Our transdisciplinary approach to research

Our research happens in labs and cleanrooms — and even on the surface of Mars.

The interdisciplinary work of ASU’s School of Earth and Space Exploration brings together the brightest minds in astronomy and astrophysics, cosmology, geosciences, planetary sciences, exploration systems engineering and science education. 

Our approach to research tears down the conventional divides, encouraging scientists to cross subject boundaries to pursue new understandings of our universe. Together, we answer the most significant questions about how our universe began and how it continues to evolve. 

We want to know: How did the solar system make planets and moons? What are the best technologies for both robots and humans to explore space? How did life emerge on Earth and where — and how — should we seek it elsewhere? 

Finding the answers to these questions requires the expertise of various scientific disciplines and the integration of analytical methods from many fields, including those featured below.

School of Earth and Space Exploration at Arizona State University

What We Do

Learn more about our various focus areas.

Explore Research

Projects & Groups

Scientists at the School of Earth and Space Exploration are pursuing many areas of research. We’re studying the beginning of time. We’re embarking on robotic missions to the Moon, Mars, asteroids, and Jupiter's moon Europa. We’re looking at the dynamics of our own world — and exploring the possibility of life beyond it.

Research Focus Areas

A SESE hallmark is its focus on transdisciplinary research. Rather than organizing ourselves by research methodologies, we emphasize research themes. These include: the origin and evolution of the universe, co-evolution of biological, chemical, and physical processes, evolution of planets and other celestial bodies, and best-practices for human and robotic exploration of space.

Instrument Facilities

The School of Earth and Space Exploration offers sophisticated facilities for laboratory analysis, including secondary ion mass spectrometry and solid-state materials characterization.

Center for Meteorite Studies

The Center for Meteorite Studies continually pursues knowledge about the origin of our planetary system through the study of meteorites. Home to the world's largest university-based meteorite collection, the Center’s researchers have curated more than 30,000 individual specimens representing more than 2,000 distinct meteorite falls and finds.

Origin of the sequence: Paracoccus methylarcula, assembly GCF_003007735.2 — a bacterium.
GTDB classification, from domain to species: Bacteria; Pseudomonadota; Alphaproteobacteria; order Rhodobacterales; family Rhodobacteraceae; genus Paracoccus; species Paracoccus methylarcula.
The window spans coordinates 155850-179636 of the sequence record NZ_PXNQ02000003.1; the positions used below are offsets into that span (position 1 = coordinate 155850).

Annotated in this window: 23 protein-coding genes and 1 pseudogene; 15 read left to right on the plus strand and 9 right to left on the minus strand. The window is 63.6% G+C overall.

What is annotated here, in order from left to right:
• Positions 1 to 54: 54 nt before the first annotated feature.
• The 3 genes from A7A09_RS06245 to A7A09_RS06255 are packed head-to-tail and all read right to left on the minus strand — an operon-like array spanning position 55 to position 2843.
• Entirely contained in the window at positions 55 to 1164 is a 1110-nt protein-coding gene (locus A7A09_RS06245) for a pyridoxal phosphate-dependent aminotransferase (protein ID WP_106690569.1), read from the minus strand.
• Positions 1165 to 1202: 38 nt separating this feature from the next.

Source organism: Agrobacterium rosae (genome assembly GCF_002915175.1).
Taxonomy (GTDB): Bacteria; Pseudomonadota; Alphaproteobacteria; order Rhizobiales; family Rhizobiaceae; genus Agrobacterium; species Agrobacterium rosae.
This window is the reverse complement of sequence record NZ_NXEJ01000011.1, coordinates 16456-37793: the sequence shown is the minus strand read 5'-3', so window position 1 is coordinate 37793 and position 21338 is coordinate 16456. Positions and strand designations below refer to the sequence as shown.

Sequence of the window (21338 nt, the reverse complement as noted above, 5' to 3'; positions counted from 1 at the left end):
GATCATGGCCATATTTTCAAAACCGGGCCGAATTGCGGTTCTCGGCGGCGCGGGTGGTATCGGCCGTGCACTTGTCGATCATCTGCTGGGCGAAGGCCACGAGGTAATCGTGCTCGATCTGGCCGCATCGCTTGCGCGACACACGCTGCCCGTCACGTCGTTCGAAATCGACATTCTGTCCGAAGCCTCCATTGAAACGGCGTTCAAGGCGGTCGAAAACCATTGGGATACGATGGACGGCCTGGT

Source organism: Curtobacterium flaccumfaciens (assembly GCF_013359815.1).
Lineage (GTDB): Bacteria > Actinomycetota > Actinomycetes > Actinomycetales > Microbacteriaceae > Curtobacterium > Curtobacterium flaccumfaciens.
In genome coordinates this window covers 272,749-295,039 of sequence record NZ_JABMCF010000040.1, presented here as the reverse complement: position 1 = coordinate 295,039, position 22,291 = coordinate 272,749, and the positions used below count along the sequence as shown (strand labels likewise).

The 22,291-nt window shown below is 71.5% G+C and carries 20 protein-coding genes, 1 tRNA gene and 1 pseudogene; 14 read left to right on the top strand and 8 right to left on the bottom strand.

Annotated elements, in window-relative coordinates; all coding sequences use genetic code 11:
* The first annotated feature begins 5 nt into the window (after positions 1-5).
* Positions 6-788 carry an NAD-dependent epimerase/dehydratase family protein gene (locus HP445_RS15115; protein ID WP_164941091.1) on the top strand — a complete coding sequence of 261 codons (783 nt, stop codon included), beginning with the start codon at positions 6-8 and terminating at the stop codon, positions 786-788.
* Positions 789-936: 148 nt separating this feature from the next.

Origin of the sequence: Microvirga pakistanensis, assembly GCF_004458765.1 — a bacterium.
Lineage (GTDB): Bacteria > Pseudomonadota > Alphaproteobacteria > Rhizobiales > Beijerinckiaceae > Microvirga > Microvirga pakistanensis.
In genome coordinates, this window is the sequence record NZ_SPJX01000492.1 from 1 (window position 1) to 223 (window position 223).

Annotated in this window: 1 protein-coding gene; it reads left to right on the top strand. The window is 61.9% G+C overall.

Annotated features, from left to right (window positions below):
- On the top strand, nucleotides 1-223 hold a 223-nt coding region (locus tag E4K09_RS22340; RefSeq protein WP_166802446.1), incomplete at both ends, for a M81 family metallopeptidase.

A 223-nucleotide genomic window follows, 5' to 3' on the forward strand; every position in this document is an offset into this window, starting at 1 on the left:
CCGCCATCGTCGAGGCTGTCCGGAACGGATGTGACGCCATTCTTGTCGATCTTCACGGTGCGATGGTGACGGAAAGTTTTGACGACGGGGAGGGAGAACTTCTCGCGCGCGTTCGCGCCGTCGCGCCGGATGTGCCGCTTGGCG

Opportunities

Be a part of groundbreaking research. At SESE, we do field work on every continent on Earth. We study the Moon, our solar system and deep space. And our exciting research portfolio is growing. Check out SESE’s current opportunities for student research, postdoctoral fellowships and faculty positions.

Ronald Greeley Center

SESE's Ronald Greeley Center supports research by ASU planetary science faculty, students, and staff, as well as the local and statewide educational communities and the general public.

NewSpace

ASU's NewSpace initiative will establish and foster partnerships between ASU and next-generation non-governmental space exploration science and technology companies and programs.

8

SESE has participated in eight NASA Missions, with more on the way.

30,000

SESE has over 30,000 individual meteorites, the largest university collection in the world.

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SESE is one of only seven universities capable of building NASA-certified deep space hardware.

Recent News

About 252 million years ago, more than 90 percent of all animal life on Earth went extinct. This event, called the “Permian-Triassic mass extinction,” represents the greatest catastrophe in the history of life on Earth. Ecosystems took nearly five million years to recover and many aspects of the event remain a mystery. A research team, led by scientists from Arizona...
Radiation from a hot star near the stellar nursery where the sun and planets were born may have may have seeded Earth with life-essential molecules.
Arizona State University’s School of Earth and Space Exploration recently released new research on its flagship Smart Course, " Habitable Worlds ," published in the peer-reviewed journal, Astrobiology . The study found that its student-centered, exploration-focused design resulted in high course grades and demonstrable mastery of content. Created for non-science majors, Habitable Worlds (HabWorlds) uses interactive simulations and virtual field...